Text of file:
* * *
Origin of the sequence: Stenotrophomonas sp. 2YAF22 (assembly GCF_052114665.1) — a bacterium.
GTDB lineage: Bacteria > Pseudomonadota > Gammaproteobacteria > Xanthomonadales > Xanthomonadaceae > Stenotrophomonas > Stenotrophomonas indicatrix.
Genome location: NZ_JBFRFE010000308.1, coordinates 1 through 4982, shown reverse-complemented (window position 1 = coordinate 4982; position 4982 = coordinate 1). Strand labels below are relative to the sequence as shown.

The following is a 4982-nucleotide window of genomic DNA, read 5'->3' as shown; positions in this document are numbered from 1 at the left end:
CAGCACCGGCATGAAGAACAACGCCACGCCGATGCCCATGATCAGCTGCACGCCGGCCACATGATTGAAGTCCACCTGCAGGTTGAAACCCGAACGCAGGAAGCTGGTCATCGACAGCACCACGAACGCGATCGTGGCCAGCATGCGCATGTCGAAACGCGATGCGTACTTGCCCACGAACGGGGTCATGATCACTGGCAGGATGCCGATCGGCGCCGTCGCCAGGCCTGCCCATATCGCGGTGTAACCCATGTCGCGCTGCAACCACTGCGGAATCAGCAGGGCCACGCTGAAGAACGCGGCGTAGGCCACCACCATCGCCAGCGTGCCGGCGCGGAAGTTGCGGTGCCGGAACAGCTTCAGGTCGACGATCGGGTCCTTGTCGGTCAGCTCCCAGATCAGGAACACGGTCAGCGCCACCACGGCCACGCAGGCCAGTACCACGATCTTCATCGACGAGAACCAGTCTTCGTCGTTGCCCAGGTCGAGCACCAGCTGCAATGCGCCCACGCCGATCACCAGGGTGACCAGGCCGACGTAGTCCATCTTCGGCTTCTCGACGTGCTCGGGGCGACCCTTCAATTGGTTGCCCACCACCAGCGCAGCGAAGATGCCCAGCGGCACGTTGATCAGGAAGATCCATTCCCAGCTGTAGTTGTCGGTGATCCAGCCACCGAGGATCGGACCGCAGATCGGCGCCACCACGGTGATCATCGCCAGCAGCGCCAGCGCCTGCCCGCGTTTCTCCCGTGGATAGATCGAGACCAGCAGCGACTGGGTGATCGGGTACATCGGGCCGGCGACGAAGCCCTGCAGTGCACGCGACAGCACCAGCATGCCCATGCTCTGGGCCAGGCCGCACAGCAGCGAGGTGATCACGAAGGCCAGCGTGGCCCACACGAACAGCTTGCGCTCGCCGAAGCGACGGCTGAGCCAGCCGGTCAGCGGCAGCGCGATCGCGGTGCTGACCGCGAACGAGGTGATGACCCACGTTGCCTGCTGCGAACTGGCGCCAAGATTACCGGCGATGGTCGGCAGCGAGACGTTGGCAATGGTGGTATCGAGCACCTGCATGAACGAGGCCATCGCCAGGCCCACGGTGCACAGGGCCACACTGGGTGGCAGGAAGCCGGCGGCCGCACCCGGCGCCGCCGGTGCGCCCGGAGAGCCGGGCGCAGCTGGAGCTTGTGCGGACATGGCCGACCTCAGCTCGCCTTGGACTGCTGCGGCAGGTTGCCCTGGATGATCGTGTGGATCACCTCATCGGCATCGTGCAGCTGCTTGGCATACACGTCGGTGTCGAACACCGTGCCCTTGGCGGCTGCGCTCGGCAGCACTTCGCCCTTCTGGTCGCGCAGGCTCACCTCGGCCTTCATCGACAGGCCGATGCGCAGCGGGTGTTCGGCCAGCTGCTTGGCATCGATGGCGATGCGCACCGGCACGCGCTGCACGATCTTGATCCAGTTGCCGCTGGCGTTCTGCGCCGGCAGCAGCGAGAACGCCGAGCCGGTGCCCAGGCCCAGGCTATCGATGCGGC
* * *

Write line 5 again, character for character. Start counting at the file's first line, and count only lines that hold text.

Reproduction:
CAGCACCGGCATGAAGAACAACGCCACGCCGATGCCCATGATCAGCTGCACGCCGGCCACATGATTGAAGTCCACCTGCAGGTTGAAACCCGAACGCAGGAAGCTGGTCATCGACAGCACCACGAACGCGATCGTGGCCAGCATGCGCATGTCGAAACGCGATGCGTACTTGCCCACGAACGGGGTCATGATCACTGGCAGGATGCCGATCGGCGCCGTCGCCAGGCCTGCCCATATCGCGGTGTAACCCATGTCGCGCTGCAACCACTGCGGAATCAGCAGGGCCACGCTGAAGAACGCGGCGTAGGCCACCACCATCGCCAGCGTGCCGGCGCGGAAGTTGCGGTGCCGGAACAGCTTCAGGTCGACGATCGGGTCCTTGTCGGTCAGCTCCCAGATCAGGAACACGGTCAGCGCCACCACGGCCACGCAGGCCAGTACCACGATCTTCATCGACGAGAACCAGTCTTCGTCGTTGCCCAGGTCGAGCACCAGCTGCAATGCGCCCACGCCGATCACCAGGGTGACCAGGCCGACGTAGTCCATCTTCGGCTTCTCGACGTGCTCGGGGCGACCCTTCAATTGGTTGCCCACCACCAGCGCAGCGAAGATGCCCAGCGGCACGTTGATCAGGAAGATCCATTCCCAGCTGTAGTTGTCGGTGATCCAGCCACCGAGGATCGGACCGCAGATCGGCGCCACCACGGTGATCATCGCCAGCAGCGCCAGCGCCTGCCCGCGTTTCTCCCGTGGATAGATCGAGACCAGCAGCGACTGGGTGATCGGGTACATCGGGCCGGCGACGAAGCCCTGCAGTGCACGCGACAGCACCAGCATGCCCATGCTCTGGGCCAGGCCGCACAGCAGCGAGGTGATCACGAAGGCCAGCGTGGCCCACACGAACAGCTTGCGCTCGCCGAAGCGACGGCTGAGCCAGCCGGTCAGCGGCAGCGCGATCGCGGTGCTGACCGCGAACGAGGTGATGACCCACGTTGCCTGCTGCGAACTGGCGCCAAGATTACCGGCGATGGTCGGCAGCGAGACGTTGGCAATGGTGGTATCGAGCACCTGCATGAACGAGGCCATCGCCAGGCCCACGGTGCACAGGGCCACACTGGGTGGCAGGAAGCCGGCGGCCGCACCCGGCGCCGCCGGTGCGCCCGGAGAGCCGGGCGCAGCTGGAGCTTGTGCGGACATGGCCGACCTCAGCTCGCCTTGGACTGCTGCGGCAGGTTGCCCTGGATGATCGTGTGGATCACCTCATCGGCATCGTGCAGCTGCTTGGCATACACGTCGGTGTCGAACACCGTGCCCTTGGCGGCTGCGCTCGGCAGCACTTCGCCCTTCTGGTCGCGCAGGCTCACCTCGGCCTTCATCGACAGGCCGATGCGCAGCGGGTGTTCGGCCAGCTGCTTGGCATCGATGGCGATGCGCACCGGCACGCGCTGCACGATCTTGATCCAGTTGCCGCTGGCGTTCTGCGCCGGCAGCAGCGAGAACGCCGAGCCGGTGCCCAGGCCCAGGCTATCGATGCGGC